CANBERRA has given bipartisan support for a new foreign investment deal of up to $700 million to develop irrigated farming, sugar production and ethanol in Western Australia’s remote far north, in addition to $500 million in State and Commonwealth funding.
On Tuesday, the WA government confirmed recent speculation that Chinese company Shanghai Zhongfu had won a competitive tender bid on a 50-year lease to build 15,100 hectares of irrigated farmland in the State’s Ord river region.
Shanghai Zhongfu’s parent company is a major Chinese construction group, Shanghai Zhongfu Real Estate, but its Australian subsidiary Kimberley Agricultural Investment (KAI) will undertake the Ord expansion.
WA Premier Colin Barnett and Regional Development Minister Brendon Grylls announced KAI would lease and develop 13,400 hectares into irrigated farm land under the Ord-East Kimberley Expansion Project.
KAI is proposing to invest up to $700 million over the next six years to establish a sugar industry in Kununurra that’s expected to return 4 million tonnes of cane and 500,000 tonnes of export sugar crystal annually.
The company has indicated it will offer sub-leasing and share-farming partnerships with Australian growers on up to 20 percent of the new farmland.
Another 1700ha of newly developed land in the Ord West Bank area will become available for other producers and crops, creating about 25 new and locally run farms, not limited to sugar production.
KAI’s multi-million dollar investment will also see a sugar mill constructed at an estimated cost of $425 million in the burgeoning northern food bowl.
About 350 local construction jobs and more than 400 operational jobs are anticipated, once full production is achieved by 2021. There is also the potential to build an ethanol plant and a medium density fibre board plant producing up to 300,000 tonnes annually.
An industrial park in Kununurra and major upgrades to Wyndham’s port facilities are also on the cards.
Mr Barnett said the new project was a major step towards the Ord region reaching its full potential. He also acknowledged the Commonwealth government’s “significant investment” of an additional $195 million to build social and community infrastructure in Kununurra, Wyndham and surrounding communities to assist the project.
“This investment in large-scale agricultural industry and downstream processing will be the start of an exciting new era for the East Kimberley and northern Australia,” he said.
“It was the Liberal-National Government’s decision to invest in a new main irrigation supply channel and core transport infrastructure that laid the foundation for the development of a long-term, sustainable agricultural industry in the north of this State.”
Mr Grylls said KAI was one of several companies that registered expressions of interest.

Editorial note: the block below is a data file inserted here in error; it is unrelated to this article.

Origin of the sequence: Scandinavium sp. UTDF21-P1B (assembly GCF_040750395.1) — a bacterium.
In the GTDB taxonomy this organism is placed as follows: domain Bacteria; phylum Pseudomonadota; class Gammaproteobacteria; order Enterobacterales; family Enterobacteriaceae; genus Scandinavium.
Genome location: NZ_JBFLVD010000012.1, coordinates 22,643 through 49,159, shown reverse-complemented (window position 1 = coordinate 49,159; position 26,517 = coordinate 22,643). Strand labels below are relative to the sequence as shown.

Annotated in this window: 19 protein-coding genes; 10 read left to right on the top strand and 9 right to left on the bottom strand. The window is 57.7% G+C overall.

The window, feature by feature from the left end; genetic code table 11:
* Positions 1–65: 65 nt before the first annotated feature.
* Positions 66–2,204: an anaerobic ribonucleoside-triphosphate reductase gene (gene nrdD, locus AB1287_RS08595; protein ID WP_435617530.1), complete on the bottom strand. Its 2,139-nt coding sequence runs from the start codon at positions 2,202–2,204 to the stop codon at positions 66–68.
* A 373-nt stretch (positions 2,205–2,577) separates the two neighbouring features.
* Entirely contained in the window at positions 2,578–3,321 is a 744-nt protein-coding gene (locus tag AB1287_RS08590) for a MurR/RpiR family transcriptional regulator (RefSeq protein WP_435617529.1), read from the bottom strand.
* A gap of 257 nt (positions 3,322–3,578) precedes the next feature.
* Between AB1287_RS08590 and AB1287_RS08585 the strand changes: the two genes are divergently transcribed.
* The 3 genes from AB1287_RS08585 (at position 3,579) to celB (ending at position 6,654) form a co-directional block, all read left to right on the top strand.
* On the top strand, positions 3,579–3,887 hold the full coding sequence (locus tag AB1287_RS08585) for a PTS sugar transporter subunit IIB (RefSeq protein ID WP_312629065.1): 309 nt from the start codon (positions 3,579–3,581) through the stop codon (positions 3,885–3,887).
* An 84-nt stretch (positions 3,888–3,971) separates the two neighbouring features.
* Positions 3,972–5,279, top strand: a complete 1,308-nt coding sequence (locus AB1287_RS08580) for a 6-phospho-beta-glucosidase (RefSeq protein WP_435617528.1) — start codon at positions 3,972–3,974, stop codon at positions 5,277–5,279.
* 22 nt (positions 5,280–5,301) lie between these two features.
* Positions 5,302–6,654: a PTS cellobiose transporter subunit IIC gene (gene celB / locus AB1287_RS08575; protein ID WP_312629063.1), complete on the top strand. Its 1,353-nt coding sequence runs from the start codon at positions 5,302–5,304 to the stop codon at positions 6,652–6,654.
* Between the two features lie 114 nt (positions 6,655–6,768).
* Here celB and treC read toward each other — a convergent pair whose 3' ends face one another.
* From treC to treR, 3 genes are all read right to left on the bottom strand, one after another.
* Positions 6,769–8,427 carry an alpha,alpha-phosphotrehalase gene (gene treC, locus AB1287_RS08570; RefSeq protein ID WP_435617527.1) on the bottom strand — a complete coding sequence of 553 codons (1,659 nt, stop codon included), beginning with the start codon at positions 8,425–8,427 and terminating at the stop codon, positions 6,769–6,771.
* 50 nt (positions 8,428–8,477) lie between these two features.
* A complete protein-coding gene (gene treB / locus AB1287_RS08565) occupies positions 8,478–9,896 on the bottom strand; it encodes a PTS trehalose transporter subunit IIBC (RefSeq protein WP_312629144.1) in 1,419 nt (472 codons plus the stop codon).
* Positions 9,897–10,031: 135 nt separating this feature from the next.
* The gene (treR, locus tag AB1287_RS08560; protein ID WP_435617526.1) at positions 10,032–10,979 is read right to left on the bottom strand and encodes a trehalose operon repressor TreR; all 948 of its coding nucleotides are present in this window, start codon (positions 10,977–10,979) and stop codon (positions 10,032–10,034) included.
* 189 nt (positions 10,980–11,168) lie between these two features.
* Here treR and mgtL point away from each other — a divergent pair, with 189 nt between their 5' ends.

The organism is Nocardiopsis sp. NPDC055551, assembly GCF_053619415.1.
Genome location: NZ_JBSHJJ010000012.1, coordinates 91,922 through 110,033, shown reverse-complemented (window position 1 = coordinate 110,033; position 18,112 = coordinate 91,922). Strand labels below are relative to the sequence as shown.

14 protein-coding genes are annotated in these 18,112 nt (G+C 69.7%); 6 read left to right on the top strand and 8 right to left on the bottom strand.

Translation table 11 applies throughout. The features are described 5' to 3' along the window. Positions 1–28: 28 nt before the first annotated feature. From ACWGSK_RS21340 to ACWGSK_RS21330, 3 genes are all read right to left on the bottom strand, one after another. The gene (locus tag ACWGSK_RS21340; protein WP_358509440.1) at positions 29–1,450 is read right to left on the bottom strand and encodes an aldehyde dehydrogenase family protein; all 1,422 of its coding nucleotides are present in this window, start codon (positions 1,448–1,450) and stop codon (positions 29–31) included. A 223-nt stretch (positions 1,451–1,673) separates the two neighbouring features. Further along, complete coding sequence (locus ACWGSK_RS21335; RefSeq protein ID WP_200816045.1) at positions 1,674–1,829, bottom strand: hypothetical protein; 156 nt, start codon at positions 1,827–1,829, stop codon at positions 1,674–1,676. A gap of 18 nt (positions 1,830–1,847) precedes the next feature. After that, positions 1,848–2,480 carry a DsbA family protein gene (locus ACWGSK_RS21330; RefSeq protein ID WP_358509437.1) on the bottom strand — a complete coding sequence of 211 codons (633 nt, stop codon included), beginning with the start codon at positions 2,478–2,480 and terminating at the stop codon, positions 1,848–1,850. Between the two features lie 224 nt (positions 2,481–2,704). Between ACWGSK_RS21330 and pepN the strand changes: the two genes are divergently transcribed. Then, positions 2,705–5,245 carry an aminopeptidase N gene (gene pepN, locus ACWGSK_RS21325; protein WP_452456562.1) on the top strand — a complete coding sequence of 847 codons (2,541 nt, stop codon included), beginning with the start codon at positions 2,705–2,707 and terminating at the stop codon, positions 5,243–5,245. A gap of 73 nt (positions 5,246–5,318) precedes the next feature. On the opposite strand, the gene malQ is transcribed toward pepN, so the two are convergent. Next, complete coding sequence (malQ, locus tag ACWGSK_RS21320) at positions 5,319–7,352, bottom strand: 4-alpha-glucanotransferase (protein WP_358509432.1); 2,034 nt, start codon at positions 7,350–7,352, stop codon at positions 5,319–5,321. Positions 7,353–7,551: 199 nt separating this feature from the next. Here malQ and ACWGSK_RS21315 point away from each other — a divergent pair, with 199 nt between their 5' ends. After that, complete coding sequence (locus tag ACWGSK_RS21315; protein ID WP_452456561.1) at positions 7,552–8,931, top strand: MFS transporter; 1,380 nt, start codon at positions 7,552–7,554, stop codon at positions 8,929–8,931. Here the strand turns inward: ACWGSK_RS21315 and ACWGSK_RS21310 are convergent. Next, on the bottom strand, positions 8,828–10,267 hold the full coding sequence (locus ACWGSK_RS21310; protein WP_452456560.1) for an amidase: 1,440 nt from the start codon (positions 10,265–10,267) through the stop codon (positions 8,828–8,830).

He said the WA Liberal-National Government’s decision to invest $311 million of Royalties for Regions funding into the Ord-East Kimberley Expansion Project had delivered 31kms of new main irrigation supply channel, as well as 40kms of sealed public roads to the land that will be developed into operating farms under this proposal.
Mr Grylls said contract negotiations would be conducted and finalised over the next six months, while KAI must also obtain all relevant approvals and fund associated infrastructure.
The State will retain ownership of the irrigation channel, sealed road and other infrastructure developed under the Royalties for Regions Ord-East Kimberley Project. It’s understood the Chinese company will only pay a peppercorn rent in return for clearing and developing the land.
Federal Agriculture Minister Joe Ludwig said he wasn’t involved in any formal discussions or responsibility in negotiating the Ord deal, but he has spoken to WA Agriculture Minister Terry Redman about the exciting potential for developing farm production in the State’s far north, given access to large, consistent water supplies, quality soils and arable land and favourable growing conditions.
Minister Ludwig said he was cautious around foreign investment that required Foreign Investment Review Board (FIRB) approval but welcomed the Ord announcement.
“I have supported and will continue to support foreign investment that supports jobs, investment opportunity and particularly the transfer of skills, knowledge and research,” he said.
“On face value this deal holds all of those prospects. This is a good investment for Australia.”
The Nationals moved to quell initial criticism when speculation surfaced last week that Shanghai Zhongfu had won the tender bid, ahead of the Australian Agricultural Company (AACo) and others.
Riverina Nationals MP Michael McCormack questioned why taxpayer funds were being used to develop irrigation projects in WA’s Ord river region to assist a foreign owned company, while uncertainty surrounded the Murray-Darling Basin’s future.
But Mr McCormack and other dissenting Nationals were eventually hauled into line after several phone hook-ups explained the difference between Shanghai Zhongfu investing in a green-fields project on leased land, and the stinging criticism which accompanied the federal government’s recent approval to sell Australia’s largest cotton irrigation farm, Cubbie Station, to a Chinese-dominated consortium.